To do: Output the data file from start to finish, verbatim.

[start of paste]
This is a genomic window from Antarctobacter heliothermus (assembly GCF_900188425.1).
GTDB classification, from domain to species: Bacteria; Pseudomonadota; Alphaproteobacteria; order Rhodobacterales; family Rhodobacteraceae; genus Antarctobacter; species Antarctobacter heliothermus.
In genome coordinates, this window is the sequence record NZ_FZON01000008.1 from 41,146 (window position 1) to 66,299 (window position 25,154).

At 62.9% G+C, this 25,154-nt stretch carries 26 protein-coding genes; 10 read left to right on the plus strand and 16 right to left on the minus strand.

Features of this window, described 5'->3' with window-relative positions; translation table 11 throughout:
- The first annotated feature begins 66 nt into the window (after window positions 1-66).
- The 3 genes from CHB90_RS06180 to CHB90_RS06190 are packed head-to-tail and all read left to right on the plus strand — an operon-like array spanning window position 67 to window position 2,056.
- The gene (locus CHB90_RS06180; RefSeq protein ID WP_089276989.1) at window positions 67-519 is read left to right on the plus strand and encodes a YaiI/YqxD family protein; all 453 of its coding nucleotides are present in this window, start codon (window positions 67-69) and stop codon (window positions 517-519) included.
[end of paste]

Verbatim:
This is a genomic window from Antarctobacter heliothermus (assembly GCF_900188425.1).
GTDB classification, from domain to species: Bacteria; Pseudomonadota; Alphaproteobacteria; order Rhodobacterales; family Rhodobacteraceae; genus Antarctobacter; species Antarctobacter heliothermus.
In genome coordinates, this window is the sequence record NZ_FZON01000008.1 from 41,146 (window position 1) to 66,299 (window position 25,154).

At 62.9% G+C, this 25,154-nt stretch carries 26 protein-coding genes; 10 read left to right on the plus strand and 16 right to left on the minus strand.

Features of this window, described 5'->3' with window-relative positions; translation table 11 throughout:
- The first annotated feature begins 66 nt into the window (after window positions 1-66).
- The 3 genes from CHB90_RS06180 to CHB90_RS06190 are packed head-to-tail and all read left to right on the plus strand — an operon-like array spanning window position 67 to window position 2,056.
- The gene (locus CHB90_RS06180; RefSeq protein ID WP_089276989.1) at window positions 67-519 is read left to right on the plus strand and encodes a YaiI/YqxD family protein; all 453 of its coding nucleotides are present in this window, start codon (window positions 67-69) and stop codon (window positions 517-519) included.